March is National Nutrition Month!
We all know “nutrition” and eating a “nutritious diet” is important…but what IS nutrition? And why is it important?
Nutrition is the study of food and how it affects the health and growth of the body.
Nutrients are substances found in foods that our bodies use to grow, reproduce and survive.
There are 6 major nutrients we get from food:
- Proteins are important for growth and development. They also help your body repair tissue, carry oxygen, digest foods, and regulate hormones.
- Get proteins from meat, legumes (beans, peas, lentils), nuts, seafood, and eggs
- Carbohydrates (a.k.a. carbs) are used for energy. When you eat foods containing carbs, your body breaks these down into “glucose” (blood sugar) which your cells use for energy.
- Get carbohydrates from pasta, bread, rice, potatoes, cereals, fruit, milk, sugar
3. Lipids (a.k.a. fats)
- Fats are used to store energy, protect organs, support cell growth, and help your body absorb nutrients.
- There are 2 types of fats: saturated (the “bad” kind) and unsaturated (the “good” kind).
- Get unsaturated fats from oil, nuts, seeds, avocados, salmon
- The B vitamins (there are 8 of them!) help with all sorts of things, from releasing energy from carbohydrates and fats to breaking down proteins and transporting oxygen and other substances around the body.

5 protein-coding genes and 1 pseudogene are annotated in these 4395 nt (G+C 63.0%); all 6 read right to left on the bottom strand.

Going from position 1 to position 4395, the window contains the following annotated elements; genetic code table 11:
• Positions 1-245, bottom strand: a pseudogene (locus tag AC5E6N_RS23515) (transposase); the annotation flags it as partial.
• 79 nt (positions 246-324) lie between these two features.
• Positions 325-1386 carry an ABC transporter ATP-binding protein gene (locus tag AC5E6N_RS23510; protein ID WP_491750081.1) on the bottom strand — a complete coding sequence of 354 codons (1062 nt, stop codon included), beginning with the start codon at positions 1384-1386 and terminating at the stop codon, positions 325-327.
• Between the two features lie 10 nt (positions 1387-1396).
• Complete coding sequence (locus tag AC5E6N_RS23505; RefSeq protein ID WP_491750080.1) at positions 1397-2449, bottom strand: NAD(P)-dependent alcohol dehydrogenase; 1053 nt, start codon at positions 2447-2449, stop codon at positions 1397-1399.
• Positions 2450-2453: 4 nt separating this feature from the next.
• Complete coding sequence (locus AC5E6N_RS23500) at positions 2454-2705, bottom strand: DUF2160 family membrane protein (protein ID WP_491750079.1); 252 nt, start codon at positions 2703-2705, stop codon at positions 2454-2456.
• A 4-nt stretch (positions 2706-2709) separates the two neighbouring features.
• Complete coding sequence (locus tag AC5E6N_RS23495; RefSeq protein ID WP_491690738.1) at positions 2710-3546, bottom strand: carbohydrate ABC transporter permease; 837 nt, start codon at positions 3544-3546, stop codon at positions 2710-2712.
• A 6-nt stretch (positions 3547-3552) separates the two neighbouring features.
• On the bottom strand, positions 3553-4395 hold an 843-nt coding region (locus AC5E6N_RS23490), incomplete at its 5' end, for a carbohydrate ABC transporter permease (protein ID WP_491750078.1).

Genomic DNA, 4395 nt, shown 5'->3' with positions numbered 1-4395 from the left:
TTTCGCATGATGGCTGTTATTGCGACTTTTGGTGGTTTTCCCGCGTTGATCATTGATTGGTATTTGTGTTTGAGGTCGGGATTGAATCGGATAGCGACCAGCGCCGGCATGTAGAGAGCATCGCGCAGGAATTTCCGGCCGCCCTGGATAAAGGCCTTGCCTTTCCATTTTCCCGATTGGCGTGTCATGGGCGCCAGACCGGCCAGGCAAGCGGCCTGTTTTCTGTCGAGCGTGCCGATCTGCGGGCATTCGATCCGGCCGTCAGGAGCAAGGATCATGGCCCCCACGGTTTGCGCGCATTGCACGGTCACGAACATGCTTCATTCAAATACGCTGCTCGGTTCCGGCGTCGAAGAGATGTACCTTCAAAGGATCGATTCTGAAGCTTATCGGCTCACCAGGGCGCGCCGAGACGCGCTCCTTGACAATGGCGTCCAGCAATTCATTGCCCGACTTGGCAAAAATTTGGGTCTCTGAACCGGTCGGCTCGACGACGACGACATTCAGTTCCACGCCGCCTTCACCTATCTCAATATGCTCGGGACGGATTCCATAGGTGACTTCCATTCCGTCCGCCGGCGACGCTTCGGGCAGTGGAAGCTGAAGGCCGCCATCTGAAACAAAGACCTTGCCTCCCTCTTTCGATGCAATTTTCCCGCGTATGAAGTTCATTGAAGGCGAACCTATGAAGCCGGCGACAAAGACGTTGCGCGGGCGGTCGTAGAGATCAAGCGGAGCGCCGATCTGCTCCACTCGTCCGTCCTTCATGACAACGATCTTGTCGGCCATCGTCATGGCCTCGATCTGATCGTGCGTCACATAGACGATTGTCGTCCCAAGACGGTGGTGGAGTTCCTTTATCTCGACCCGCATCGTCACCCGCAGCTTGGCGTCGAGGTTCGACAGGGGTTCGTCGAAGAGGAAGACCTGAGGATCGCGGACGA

- Vitamin A is important for vision, growth, cell division, reproduction, and immunity.
- Vitamin C is needed to form blood vessels, cartilage, muscle, and collagen. It is also important for healing and helps your body absorb and store iron.
- Vitamin D is needed for building bones and keeping them healthy.
- Vitamin K helps to make proteins that are needed for blood clotting and building bones.
- Here are a few of them that you may have heard of:
- Potassium is used to help the kidneys, heart, muscles and nervous system work properly.
- Sodium helps nerves and muscles to function and helps your body regulate fluid levels (so that you don’t swell).
- Calcium is used to form bones and teeth
- Phosphorus contributes to healthy bones and teeth and plays a role in forming DNA and RNA
- Magnesium supports muscle and nerve function and is used in energy production
- Zinc helps your immune system and metabolism function
- Iron is needed to form red blood cells, which carry oxygen throughout the body.
- Water is essential for many bodily functions since human bodies are made up of around 60% water. It helps your body keep a normal temperature, lubricates joints, protects your spinal cord, and helps you get rid of wastes through sweating, urinating, and bowel movements.
As you can see, each of these nutrients plays an important role in your health.
Research shows that people who eat healthier tend to live longer and are at lower risk for serious health problems such as heart disease, type 2 diabetes, and obesity.
So where can I learn how to eat a nutritious diet?
A great place to start is www.MyPlate.gov! This is a website that can help you understand exactly how much of each food group you should eat each day, to make sure you are getting the right nutrients to keep your body healthy. Or you can stop by the Quincy Student Health and Wellness Center and we can help you out there!